One of the first things they tell you when you are learning to teach young children is to give plenty of warning when things are about to change. It’s all about the transitions. So students can be prepared to set aside their paintings and stories and arguments and, for God’s sake, use the bathroom ONE AT A TIME, before it is time to move onto the next event in the overstuffed daily schedule. Get ready. It’s almost time to stop. Here it comes. Organize your things. And… NOW! Please run around like lunatics with scissors pointed out and shoelaces untied, screaming as loud as you possibly can. Well done.
In theory, the Five Minute Warning should work like a charm. Give kids time to mentally prepare to change gears. Let them plan how to spend the next five minutes wrapping up their life changing playdo sculpture, which will soon be squashed into oblivion and stuffed back into a Gladware container until tomorrow. In practice, does it really work? Well, I’ve seen it work. Sometimes. It depends on the individuals, the class size, the circumstance, the teacher, the delivery of the message, and the expectations (and consequences, if necessary). So it’s entirely uncomplicated. Really.
Flash forward 19 years. Graduate School, and the pipe dream of an uncomplicated classroom and life, is a distant memory. I now resolutely stick to my philosophical roots and give the Five Minute Warning. I am not at school. It’s Sunday and my 12 year old son, Red Bull, needs to put down the Wii and get ready to go to Sunday School. I know he will need some warning to prepare for departure, so ten minutes out, I give the Five Minute Warning. Pretty sneaky, I know.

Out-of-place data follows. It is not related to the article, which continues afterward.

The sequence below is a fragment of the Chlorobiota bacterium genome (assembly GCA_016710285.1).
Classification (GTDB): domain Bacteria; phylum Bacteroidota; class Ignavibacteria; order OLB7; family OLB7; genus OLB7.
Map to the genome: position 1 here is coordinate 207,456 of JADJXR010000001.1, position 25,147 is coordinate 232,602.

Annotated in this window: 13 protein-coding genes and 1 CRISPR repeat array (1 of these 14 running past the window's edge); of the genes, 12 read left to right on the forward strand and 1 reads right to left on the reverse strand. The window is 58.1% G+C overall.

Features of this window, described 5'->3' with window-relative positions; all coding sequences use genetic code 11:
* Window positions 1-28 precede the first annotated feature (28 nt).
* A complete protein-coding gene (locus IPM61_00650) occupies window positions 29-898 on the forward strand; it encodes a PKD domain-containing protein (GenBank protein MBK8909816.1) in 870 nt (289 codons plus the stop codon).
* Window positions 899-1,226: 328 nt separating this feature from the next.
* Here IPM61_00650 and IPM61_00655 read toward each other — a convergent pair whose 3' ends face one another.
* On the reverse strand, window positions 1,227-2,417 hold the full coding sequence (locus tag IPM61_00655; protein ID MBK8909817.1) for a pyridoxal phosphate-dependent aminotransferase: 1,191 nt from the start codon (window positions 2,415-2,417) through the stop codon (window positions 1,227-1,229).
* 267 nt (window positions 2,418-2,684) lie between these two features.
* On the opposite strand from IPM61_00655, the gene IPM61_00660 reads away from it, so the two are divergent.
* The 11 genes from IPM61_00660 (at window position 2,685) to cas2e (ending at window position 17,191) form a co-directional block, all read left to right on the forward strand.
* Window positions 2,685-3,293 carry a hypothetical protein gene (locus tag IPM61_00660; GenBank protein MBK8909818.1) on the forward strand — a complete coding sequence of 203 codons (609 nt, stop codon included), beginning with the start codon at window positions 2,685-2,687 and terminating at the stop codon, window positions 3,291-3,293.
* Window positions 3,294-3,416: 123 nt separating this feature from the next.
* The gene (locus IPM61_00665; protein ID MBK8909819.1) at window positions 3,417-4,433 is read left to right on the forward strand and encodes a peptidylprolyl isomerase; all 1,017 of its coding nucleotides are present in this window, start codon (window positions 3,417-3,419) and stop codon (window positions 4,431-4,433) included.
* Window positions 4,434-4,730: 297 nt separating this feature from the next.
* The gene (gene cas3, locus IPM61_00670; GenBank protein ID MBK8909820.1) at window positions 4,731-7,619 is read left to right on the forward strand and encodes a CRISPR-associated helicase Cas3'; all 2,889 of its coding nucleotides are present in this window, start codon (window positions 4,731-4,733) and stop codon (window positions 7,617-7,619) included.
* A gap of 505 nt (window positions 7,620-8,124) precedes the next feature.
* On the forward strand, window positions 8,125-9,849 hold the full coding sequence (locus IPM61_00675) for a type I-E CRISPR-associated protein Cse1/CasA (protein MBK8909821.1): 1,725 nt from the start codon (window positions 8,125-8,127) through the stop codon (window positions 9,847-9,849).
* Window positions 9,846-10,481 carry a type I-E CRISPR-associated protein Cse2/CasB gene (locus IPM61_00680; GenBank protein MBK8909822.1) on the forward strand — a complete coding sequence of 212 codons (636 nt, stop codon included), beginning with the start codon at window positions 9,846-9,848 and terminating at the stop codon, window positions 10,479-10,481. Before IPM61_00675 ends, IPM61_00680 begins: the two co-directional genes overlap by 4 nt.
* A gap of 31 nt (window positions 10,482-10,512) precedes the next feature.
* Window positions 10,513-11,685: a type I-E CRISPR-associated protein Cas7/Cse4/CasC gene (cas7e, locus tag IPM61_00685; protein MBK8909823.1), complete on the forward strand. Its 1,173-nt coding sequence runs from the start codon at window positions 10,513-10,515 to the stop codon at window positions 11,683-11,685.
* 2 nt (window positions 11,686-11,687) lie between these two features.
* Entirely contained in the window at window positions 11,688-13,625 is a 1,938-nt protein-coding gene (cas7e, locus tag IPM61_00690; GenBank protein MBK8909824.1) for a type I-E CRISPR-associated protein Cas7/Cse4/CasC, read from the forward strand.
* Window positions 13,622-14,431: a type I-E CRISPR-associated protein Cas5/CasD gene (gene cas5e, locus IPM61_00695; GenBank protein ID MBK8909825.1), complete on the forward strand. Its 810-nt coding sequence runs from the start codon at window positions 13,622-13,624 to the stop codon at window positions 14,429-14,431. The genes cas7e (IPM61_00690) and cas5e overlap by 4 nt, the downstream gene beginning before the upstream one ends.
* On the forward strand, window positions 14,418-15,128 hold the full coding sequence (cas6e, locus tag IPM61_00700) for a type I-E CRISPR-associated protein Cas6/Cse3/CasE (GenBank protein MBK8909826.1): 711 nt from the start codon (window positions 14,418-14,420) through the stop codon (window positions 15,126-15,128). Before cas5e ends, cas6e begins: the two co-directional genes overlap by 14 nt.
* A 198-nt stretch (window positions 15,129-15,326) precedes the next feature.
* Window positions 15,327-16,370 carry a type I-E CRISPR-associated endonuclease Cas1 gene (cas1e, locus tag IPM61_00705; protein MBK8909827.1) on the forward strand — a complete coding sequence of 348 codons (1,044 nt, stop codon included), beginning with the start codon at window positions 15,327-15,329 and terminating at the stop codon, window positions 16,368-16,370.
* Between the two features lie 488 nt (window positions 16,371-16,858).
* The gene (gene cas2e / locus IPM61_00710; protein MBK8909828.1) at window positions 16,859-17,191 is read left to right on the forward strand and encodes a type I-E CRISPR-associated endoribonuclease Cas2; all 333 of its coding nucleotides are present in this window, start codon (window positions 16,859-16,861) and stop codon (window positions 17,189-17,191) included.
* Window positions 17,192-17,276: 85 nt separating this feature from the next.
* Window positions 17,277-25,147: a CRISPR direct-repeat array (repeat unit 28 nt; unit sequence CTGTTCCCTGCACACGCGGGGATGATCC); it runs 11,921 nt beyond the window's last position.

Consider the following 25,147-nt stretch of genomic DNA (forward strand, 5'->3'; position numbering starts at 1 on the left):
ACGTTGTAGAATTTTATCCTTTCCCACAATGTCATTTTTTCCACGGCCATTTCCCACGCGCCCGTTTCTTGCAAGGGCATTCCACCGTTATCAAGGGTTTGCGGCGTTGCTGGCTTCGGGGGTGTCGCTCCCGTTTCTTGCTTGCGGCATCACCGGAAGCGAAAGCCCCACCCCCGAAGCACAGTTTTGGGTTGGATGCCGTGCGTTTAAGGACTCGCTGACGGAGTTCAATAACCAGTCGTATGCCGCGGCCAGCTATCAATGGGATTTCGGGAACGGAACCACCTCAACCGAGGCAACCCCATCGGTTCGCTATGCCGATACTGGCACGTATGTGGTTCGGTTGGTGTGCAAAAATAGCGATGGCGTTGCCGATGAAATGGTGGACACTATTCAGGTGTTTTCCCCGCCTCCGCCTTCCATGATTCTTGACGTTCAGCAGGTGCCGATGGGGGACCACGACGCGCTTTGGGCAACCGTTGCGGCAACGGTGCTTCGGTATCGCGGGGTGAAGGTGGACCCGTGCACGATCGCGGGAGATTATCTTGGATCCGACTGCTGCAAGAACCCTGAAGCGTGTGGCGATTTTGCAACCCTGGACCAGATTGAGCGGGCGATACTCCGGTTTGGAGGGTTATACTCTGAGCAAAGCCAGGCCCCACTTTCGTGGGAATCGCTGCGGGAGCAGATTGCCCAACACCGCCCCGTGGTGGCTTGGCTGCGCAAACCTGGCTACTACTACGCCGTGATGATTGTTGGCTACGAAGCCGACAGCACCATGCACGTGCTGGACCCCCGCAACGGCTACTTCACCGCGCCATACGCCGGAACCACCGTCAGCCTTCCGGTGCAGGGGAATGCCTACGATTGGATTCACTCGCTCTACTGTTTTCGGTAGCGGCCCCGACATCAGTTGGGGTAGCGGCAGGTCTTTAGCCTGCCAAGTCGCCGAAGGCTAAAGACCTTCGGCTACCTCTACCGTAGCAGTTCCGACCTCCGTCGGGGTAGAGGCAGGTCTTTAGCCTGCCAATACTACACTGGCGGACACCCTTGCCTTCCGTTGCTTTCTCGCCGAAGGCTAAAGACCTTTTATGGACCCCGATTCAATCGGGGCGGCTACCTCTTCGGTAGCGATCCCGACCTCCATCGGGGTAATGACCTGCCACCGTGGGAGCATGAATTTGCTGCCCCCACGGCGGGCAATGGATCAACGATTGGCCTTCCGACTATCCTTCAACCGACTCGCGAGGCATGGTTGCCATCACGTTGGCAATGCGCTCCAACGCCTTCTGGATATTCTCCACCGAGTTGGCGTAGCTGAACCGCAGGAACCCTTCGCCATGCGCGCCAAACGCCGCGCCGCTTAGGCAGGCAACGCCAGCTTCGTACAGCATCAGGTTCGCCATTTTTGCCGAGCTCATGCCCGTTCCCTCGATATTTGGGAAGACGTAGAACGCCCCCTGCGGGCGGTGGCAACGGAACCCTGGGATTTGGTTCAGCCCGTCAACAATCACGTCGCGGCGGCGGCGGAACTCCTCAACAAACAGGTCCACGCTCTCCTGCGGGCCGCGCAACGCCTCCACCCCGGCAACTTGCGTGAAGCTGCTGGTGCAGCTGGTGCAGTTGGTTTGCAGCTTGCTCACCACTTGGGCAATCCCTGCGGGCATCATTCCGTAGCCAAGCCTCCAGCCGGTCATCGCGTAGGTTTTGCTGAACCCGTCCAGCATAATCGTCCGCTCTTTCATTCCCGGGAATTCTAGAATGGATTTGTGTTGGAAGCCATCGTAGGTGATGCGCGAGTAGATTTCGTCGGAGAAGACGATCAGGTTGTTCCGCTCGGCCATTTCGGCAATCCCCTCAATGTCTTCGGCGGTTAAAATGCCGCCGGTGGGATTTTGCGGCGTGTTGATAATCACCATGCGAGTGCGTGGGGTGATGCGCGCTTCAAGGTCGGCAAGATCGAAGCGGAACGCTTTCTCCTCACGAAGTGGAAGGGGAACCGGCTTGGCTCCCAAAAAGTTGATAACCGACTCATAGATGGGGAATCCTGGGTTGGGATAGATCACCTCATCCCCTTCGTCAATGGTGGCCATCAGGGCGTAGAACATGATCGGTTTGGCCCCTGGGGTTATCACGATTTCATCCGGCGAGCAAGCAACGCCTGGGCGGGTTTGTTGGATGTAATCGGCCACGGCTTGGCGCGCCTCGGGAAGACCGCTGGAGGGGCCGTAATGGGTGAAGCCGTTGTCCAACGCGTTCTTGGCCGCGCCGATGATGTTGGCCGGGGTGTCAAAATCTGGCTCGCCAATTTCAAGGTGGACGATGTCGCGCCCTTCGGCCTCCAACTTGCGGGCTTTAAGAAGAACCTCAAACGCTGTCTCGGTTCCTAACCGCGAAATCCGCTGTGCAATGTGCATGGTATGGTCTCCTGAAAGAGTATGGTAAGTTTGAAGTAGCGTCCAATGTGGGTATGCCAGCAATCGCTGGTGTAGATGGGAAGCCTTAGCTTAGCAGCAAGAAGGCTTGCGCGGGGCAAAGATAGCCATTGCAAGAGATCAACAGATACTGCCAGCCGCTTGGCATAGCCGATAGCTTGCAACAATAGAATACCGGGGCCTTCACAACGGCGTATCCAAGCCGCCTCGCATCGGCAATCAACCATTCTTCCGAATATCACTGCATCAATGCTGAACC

His sisters, MelloYello (10) and Sprite (6), have already put in their time at the early bird session and are now at risk of waiting in a parking lot alone while Red Bull steers his way around the basement to crush that darn Luigi. Five minutes have passed.
“Red Bull, Let’s go. Time’s up!” My request is met with silence. Didn’t see that coming. Our conversations mostly consist of me asking, then yelling, then threatening as Redbull is stoically silent throughout, hiding in some dark recesses of our palatial estate, hoping I will never find him. “Your sisters are stranded in a parking lot. Move it.” Would it help if I stepped away from my computer to parent this boy? Perhaps, but that is beside the point. Sort of.
Finally. “Okay mom, I’m just finishing up.” Stomp, stomp, stomp up the stairs.
“Ready?” I have vacated my seat and am poised by the door sporting a fetching not yet washed ponytail, wearing my “weekend” uniform: favorite jeans older than some, but not all, of my kids (which husband, Mr. Snark has gently suggested I might consider retiring. He means well.) and the requisite three sizes too big Target men’s department fleece half-zip. I’m working it, though. In my own sadly misinformed way.
“Just a minute. I have to go to the bathroom.” Trust me. These are the last words you want to hear from Red Bull when the clock is running. So anyway, five more minutes later we are out the door. It is 10:39. We are due to pick up the girls at 10:40. Whatever. Turning at the traffic light nearest our destination, I wait to make a left so three other late parents can cut me off first. Then I notice the other two cars, trailing closely behind. It is 10:44. We are all late. So at least Sprite and MelloYello have plenty of company in the cold and not so desolate parking lot.
So I’m thinking those five minutes could have been better spent without the whole warning scenario. Maybe just some yelling and duct tape next time.